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Potent writing is both craft and science. We know there is a technically correct way to right – correct spelling, proper grammar, good sentence structure, and such – but we also suspect there is more to it than that.
I recall a professor of mine from many years ago who had this knack for turning the mundane into gold. I co-authored a research paper with him when I was in grad school. The paper was a review of the research methods used in the field for the most recent year or two. Yawn!
As a grad assistant, my job was to grind out the data collection and categorization of dozens of research articles from top-tier research journals. His was to make sense out of what I’d collected and report it in a way that readers would be, well, at least interested in.
When I read the paper I was struck by how he was able to make a very basic and technical topic into something informative and interesting.
Most of us are not quite that good. But we can improve. We need to work at writing, not only in some grammatical sense, but in being more potent, more effective in our use of words.
Let’s take a look at a couple of ways to get moving in the right direction.
1) The What and the Why of Your Writing.
Most of us are looking at blogging as a way to get out there what is in there. In sum, we have something we want to share – with someone, even many someones. Hey, we dare to dream!
But what is that “it” we want to talk about? Maybe it’s about faith, technology trends, programming secrets, travel, or wisdom from your years of living. Whatever it is, there is probably an audience out there looking to connect with you in this conversation.
But, wait. What you write about is one thing, why you’re writing about it is another. There is really no problem writing about things that many people are interested in but you’re not. That is, it’s popular, or interesting, so you think to write on it and become famous or rich someday from doing so.
That’s fine, but these motivations are hard to sustain.
Look, most of us thinking about a blog have a half-dozen ideas for an article we can come up with, no sweat. But how about 20, or 50 posts? 100?
Ok, that’s a bigger problem. The point is that what we write should have something to do with why we write. The why is the motivation for writing. This will keep us moving forward towards our goals, our purpose for writing.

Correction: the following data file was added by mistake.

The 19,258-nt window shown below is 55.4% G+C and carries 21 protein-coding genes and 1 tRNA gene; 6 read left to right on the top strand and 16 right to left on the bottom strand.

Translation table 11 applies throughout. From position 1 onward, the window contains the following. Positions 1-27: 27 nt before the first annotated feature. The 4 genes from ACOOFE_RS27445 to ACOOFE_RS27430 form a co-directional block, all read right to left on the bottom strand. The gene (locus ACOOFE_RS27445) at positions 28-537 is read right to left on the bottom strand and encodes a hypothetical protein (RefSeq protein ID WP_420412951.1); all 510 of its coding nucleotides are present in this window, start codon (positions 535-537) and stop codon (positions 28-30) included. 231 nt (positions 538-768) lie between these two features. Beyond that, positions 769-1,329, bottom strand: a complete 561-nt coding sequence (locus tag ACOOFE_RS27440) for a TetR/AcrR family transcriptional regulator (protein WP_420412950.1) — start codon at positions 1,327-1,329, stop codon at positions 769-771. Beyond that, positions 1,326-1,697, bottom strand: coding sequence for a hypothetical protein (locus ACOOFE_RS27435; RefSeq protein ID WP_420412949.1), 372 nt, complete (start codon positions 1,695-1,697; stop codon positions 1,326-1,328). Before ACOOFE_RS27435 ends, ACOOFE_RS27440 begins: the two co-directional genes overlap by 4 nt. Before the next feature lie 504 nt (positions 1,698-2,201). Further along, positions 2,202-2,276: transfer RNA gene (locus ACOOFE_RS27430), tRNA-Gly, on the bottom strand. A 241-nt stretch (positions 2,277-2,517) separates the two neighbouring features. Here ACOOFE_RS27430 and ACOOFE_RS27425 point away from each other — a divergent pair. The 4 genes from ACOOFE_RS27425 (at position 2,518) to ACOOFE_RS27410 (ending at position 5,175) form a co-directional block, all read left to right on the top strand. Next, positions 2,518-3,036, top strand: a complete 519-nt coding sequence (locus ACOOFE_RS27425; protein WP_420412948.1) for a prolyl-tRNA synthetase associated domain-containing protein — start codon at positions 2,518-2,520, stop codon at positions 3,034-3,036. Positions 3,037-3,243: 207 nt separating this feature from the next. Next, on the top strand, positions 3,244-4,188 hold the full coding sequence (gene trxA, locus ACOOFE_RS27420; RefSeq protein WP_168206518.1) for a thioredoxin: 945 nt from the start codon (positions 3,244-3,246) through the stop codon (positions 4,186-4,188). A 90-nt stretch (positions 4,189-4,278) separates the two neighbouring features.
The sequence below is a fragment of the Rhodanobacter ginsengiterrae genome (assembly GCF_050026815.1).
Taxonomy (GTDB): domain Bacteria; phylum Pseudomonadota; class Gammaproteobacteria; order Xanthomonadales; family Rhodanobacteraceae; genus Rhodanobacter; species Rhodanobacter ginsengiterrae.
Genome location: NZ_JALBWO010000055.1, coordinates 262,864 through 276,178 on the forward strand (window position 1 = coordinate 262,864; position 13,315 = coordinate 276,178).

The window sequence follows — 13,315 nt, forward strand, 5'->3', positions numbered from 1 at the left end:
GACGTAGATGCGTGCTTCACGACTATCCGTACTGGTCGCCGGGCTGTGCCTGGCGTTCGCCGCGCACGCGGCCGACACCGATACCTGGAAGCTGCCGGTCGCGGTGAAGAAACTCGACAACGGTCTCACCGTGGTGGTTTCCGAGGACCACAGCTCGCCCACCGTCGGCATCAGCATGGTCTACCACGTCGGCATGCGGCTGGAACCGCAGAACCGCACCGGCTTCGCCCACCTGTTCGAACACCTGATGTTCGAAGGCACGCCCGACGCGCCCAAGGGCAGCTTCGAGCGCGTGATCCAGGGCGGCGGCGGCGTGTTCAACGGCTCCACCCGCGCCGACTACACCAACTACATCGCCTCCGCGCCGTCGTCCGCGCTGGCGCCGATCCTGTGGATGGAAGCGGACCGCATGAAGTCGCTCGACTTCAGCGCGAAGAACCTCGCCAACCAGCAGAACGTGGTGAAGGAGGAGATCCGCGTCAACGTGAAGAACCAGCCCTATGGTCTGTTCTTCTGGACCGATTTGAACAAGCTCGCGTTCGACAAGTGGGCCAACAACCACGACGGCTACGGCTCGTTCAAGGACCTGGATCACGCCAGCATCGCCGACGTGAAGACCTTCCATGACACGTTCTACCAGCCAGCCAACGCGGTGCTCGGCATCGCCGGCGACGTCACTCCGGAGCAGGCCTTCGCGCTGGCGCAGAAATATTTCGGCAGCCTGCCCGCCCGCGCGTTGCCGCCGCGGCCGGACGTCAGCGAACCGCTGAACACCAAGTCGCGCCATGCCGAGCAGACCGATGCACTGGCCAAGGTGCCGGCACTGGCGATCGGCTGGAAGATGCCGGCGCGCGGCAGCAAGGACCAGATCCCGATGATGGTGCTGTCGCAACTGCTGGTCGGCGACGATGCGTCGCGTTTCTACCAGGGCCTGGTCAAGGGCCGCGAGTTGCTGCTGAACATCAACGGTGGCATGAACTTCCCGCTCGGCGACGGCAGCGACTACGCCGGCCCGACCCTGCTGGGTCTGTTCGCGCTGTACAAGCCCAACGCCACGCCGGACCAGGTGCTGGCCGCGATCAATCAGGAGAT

Long-term bloggers learn that they must develop a system that not only keeps ideas flowing, but the discipline and drive to push posts out on a regular basis.
We all need to be able to go to our touchstone to energize us to get going when we don’t want to. It’s for our readers – they’re waiting…
2) How Often Should You Write?
The simple answer? Write at a rate you can sustain.
I look at a lot of blogs on Silvrback. The fact is most bloggers I see starting out post too often at the beginning, and much less so later on. Quite simply, they burn out. Or find it hard to come up with new stuff to write about.
Look, each of us differs as to our life realities, and frankly, life priorities. That’s fine. However, your writing has to fit within these realities, these priorities. They will one way or the other, in the end, even if it is from exhaustion.
First of all, there is no magic formula as to how often you should post content. That being said, however, to build and sustain a readership calls for regular contact if you don’t want to become “something they can do without.”
Posting each day is often seen as the standard of a serious blogger. Not so. However, if your reader forgets they’re on your mail list, that is probably too long.
Regardless, what you can sustain is more important that insisting on a weekly or monthly post quota. There is the matter of quality of the post versus quantity to keep in mind.
So, what is my recommendation?
Contrary to what I observe, and my own experience, I would opt for fewer rather than more frequent posts, as long as it isn’t much beyond a week or two between postings. I know, I know, someone will jump all over me for this. I put a range out there – see how it fits.
The fact is that the more you want a readership, the more you must invest in providing prospective readers a reason to choose you. Bottom line. You’re competing for their attention.